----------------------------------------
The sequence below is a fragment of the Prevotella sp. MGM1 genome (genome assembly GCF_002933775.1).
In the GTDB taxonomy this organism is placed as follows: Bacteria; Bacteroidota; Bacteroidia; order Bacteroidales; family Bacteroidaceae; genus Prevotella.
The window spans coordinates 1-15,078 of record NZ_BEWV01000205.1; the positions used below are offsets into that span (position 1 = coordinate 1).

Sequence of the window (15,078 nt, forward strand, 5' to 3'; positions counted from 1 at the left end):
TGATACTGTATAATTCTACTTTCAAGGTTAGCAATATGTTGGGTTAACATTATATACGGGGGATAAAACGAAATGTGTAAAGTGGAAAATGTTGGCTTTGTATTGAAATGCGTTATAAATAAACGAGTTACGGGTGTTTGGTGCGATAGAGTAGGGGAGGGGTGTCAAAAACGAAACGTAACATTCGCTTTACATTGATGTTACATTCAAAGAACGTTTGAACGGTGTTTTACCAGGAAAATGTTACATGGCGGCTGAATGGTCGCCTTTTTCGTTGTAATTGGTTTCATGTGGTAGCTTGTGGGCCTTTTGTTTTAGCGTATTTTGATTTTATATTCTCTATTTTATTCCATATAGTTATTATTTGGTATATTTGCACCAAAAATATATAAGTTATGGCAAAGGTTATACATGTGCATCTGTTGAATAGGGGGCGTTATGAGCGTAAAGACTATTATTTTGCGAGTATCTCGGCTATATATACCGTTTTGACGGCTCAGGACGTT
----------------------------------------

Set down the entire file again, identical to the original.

The sequence below is a fragment of the Prevotella sp. MGM1 genome (genome assembly GCF_002933775.1).
In the GTDB taxonomy this organism is placed as follows: Bacteria; Bacteroidota; Bacteroidia; order Bacteroidales; family Bacteroidaceae; genus Prevotella.
The window spans coordinates 1-15,078 of record NZ_BEWV01000205.1; the positions used below are offsets into that span (position 1 = coordinate 1).

Sequence of the window (15,078 nt, forward strand, 5' to 3'; positions counted from 1 at the left end):
TGATACTGTATAATTCTACTTTCAAGGTTAGCAATATGTTGGGTTAACATTATATACGGGGGATAAAACGAAATGTGTAAAGTGGAAAATGTTGGCTTTGTATTGAAATGCGTTATAAATAAACGAGTTACGGGTGTTTGGTGCGATAGAGTAGGGGAGGGGTGTCAAAAACGAAACGTAACATTCGCTTTACATTGATGTTACATTCAAAGAACGTTTGAACGGTGTTTTACCAGGAAAATGTTACATGGCGGCTGAATGGTCGCCTTTTTCGTTGTAATTGGTTTCATGTGGTAGCTTGTGGGCCTTTTGTTTTAGCGTATTTTGATTTTATATTCTCTATTTTATTCCATATAGTTATTATTTGGTATATTTGCACCAAAAATATATAAGTTATGGCAAAGGTTATACATGTGCATCTGTTGAATAGGGGGCGTTATGAGCGTAAAGACTATTATTTTGCGAGTATCTCGGCTATATATACCGTTTTGACGGCTCAGGACGTT